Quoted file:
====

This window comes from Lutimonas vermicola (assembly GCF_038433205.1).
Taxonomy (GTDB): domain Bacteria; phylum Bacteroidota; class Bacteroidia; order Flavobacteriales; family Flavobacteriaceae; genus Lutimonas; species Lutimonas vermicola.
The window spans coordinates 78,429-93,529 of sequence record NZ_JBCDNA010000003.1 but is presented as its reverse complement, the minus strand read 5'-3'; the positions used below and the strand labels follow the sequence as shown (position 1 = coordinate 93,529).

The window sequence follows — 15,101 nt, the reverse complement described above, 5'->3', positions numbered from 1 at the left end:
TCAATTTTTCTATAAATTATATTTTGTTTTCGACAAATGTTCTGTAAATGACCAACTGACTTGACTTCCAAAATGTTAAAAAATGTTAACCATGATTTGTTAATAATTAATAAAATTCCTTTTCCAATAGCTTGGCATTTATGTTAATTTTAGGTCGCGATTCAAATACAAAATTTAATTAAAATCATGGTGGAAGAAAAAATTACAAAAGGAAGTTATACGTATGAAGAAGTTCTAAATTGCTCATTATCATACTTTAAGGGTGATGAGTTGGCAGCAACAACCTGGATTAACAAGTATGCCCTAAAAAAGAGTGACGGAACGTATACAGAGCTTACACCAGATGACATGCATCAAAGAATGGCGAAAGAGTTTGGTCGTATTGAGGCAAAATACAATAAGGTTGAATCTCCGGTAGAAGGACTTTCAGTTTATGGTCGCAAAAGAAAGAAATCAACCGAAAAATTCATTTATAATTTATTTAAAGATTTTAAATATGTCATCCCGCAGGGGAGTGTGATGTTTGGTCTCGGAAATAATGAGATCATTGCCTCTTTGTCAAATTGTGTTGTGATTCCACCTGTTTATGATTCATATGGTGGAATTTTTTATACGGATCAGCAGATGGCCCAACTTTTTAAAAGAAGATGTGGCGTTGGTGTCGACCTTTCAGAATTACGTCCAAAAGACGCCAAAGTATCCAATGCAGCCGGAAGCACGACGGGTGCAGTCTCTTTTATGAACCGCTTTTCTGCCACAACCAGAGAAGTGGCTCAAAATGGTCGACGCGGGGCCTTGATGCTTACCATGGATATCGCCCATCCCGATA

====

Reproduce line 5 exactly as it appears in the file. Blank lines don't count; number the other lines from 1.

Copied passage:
TCAATTTTTCTATAAATTATATTTTGTTTTCGACAAATGTTCTGTAAATGACCAACTGACTTGACTTCCAAAATGTTAAAAAATGTTAACCATGATTTGTTAATAATTAATAAAATTCCTTTTCCAATAGCTTGGCATTTATGTTAATTTTAGGTCGCGATTCAAATACAAAATTTAATTAAAATCATGGTGGAAGAAAAAATTACAAAAGGAAGTTATACGTATGAAGAAGTTCTAAATTGCTCATTATCATACTTTAAGGGTGATGAGTTGGCAGCAACAACCTGGATTAACAAGTATGCCCTAAAAAAGAGTGACGGAACGTATACAGAGCTTACACCAGATGACATGCATCAAAGAATGGCGAAAGAGTTTGGTCGTATTGAGGCAAAATACAATAAGGTTGAATCTCCGGTAGAAGGACTTTCAGTTTATGGTCGCAAAAGAAAGAAATCAACCGAAAAATTCATTTATAATTTATTTAAAGATTTTAAATATGTCATCCCGCAGGGGAGTGTGATGTTTGGTCTCGGAAATAATGAGATCATTGCCTCTTTGTCAAATTGTGTTGTGATTCCACCTGTTTATGATTCATATGGTGGAATTTTTTATACGGATCAGCAGATGGCCCAACTTTTTAAAAGAAGATGTGGCGTTGGTGTCGACCTTTCAGAATTACGTCCAAAAGACGCCAAAGTATCCAATGCAGCCGGAAGCACGACGGGTGCAGTCTCTTTTATGAACCGCTTTTCTGCCACAACCAGAGAAGTGGCTCAAAATGGTCGACGCGGGGCCTTGATGCTTACCATGGATATCGCCCATCCCGATA